For Delkor Systems, success has meant thinking outside the box
Stroll down your local grocery store’s cereal aisle and you can likely find oatmeal sold in canister-shaped packages. Though you wouldn’t necessarily know it from the label or brand, Eden Prairie–based Grain Millers — an ingredient supplier with mills in Iowa, Oregon, and elsewhere — might have supplied both the oats and the packaging.
To offer such canisters to its clients, the company uses machinery from Delkor Systems, a St. Paul–based manufacturer of automated packaging equipment that has focused on the food, beverage, and dairy industries since its founding in 1973. Delkor machines help customers form, pack, close, and seal cartons,
boxes, and trays.
“Delkor is an excellent company to work with,” says Randal Baker, vice president for consumer packaged goods at Grain Millers. He notes the machinery helps his company package efficiently and reduce its carbon footprint. It reduces shipping damage through the use of corrugated pads and shrink-wrap, which makes the product visible to handlers. It’s also flexible, allowing the company to quickly switch to different shapes and sizes of packaging. “We don’t need tools,” Baker notes. “That’s a time-saver.”
Innovation is driving growth at Delkor, which since 2008 has expanded its stable of automated packaging machines. But more than machines, says CEO Dale Andersen, it’s Delkor’s new packaging concepts that have endeared the manufacturer to a slew of Fortune 500 companies.
“The majority of our patents are not machinery patents, but package patents,” says Andersen, who has helped increase Delkor’s revenue from $30 million in 2008 to $65 million this year.
One of Delkor’s latest innovations is the Cabrio Case. Last year the company was working on a project to help a customer develop multiple types of packing cases, without the need for multiple machines. After many brainstorming sessions, it came up with a simple, flexible design that allowed desired loading and shipping orientation for the product, without the risk of compaction. Once the case reaches its destination, it’s transformed into an attractive retail display by simply pulling the top up in one motion, without leaving any jagged edges or rough tears.
“Companies are saying this is the best idea they have seen in years,” says Andersen. “It’s doubling our machinery business. It’s opening a lot of doors that we didn’t have before.”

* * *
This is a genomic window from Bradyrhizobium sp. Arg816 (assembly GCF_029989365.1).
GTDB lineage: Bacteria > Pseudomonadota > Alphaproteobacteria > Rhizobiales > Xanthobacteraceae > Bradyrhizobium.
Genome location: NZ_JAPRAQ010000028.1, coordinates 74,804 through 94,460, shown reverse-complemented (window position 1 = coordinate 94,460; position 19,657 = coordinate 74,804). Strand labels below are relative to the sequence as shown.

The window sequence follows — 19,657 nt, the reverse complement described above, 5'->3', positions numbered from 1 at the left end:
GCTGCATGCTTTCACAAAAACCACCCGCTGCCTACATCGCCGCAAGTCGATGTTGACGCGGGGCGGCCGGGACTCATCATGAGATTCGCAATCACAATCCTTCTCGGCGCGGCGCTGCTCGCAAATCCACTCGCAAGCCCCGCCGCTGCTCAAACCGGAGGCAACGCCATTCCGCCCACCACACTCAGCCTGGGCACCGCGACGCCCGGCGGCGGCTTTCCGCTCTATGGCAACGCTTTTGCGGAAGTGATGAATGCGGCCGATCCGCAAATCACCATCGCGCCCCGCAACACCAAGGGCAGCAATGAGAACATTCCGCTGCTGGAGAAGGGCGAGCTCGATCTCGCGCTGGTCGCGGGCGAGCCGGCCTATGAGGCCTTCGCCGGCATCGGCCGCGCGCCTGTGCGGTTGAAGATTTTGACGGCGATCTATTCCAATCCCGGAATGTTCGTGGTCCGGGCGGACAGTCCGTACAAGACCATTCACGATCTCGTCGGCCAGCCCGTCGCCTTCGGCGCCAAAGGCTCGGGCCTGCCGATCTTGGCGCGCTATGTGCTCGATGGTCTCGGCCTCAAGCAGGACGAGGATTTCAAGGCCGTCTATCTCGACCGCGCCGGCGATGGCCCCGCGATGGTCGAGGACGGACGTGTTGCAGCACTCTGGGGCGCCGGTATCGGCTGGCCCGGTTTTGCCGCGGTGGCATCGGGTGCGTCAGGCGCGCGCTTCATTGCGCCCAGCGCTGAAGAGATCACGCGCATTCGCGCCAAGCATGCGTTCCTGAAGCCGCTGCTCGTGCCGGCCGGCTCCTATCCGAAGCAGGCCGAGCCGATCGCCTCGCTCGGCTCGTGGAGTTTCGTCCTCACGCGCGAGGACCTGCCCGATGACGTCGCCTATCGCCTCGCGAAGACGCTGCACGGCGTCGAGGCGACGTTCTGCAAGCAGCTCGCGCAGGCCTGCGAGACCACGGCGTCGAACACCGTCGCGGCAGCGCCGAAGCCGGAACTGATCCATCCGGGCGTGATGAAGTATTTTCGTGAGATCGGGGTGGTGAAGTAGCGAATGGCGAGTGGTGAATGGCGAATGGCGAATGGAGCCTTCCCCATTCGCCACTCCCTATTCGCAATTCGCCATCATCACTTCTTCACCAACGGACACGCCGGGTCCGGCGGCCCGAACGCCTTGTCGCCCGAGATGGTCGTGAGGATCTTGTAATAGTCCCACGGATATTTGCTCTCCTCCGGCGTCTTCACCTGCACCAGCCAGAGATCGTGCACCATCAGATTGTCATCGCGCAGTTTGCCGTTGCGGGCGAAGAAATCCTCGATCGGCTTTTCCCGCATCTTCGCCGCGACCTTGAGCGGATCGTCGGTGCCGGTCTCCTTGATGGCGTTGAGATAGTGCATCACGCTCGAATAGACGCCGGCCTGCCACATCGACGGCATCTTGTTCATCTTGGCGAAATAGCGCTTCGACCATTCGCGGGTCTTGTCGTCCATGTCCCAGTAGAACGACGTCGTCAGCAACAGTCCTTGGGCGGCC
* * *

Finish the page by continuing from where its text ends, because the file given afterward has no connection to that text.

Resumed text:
The company plans to hire more than three dozen employees to handle its increased business. Andersen says the market has understood the importance of shelf-ready packaging. Mass merchandisers increasingly are looking for new packaging shapes and designs, and expecting food companies to deliver. Delkor provides not just machinery, but important advice.
“Delkor is not just putting machines on shop floors, but they’re providing solutions,” says Fred Hayes, director of technical services at the Association for Packaging and Processing Technologies, a trade group based in Reston, Vt. He believes the company’s knowledge, technology, and experience has helped it offer new products to existing clients while also enlarging its customer base.
“We assist the customer and recommend a design,” says Rick Gessler, the man behind the Cabrio Case. Having worked at Delkor for about eight years, he credits the company for its culture of creative problem-solving: “Delkor has a culture of fostering innovation.”
Andersen says Delkor’s focus has always been on solving the problems of its customers with the efficient use of packaging materials. The aim is to manufacture machines that can adapt as the marketplace evolves, allowing the integration of new technologies to make the machines work smarter. Providing high-quality production with minimum downtime is key.
Andersen helped rebuild the company after the original owner, Jim Duddleston, sold parts of it in 1990. When Andersen became CEO in 1999, Delkor’s annual revenue was about $4 million. Much of the growth that followed stemmed from the innovative Spot-Pak system, which attaches products to corrugated pads with temporary glue and then shrink-wraps the package. The system is estimated to generate savings of about $30 million annually.
Delkor also developed a new and faster carton closing machine with intelligent positioning technology that consistently seals flaps and carton graphics in perfect alignment. The system can make a precise correction even when it’s moving 150 cartons per minute.
In 2009, Delkor invested heavily in research and development despite a drop in business. It increased its R&D budget from $350,000 to about $1 million a year and developed a variety of efficient machines to address the different needs of its customers. The ongoing strategic push helped boost sales, both in the United States and abroad. Exports account for about 20 percent of Delkor’s revenues.
A few years ago, the company moved from its facility in Circle Pines to larger digs (115,000 square feet) in St. Paul. The state-of-the-art facility is designed for a smooth and efficient work flow, Andersen says. (It also has a fitness center, and the company brings in teachers for yoga and spin classes.)
Hayes believes the packaging industry will continue to change rapidly, especially given the sustainability movement and constant search for cost savings. There’s no longer a onesize-fits-all approach to the packaging world. Delkor, for one, seems to have learned that long ago.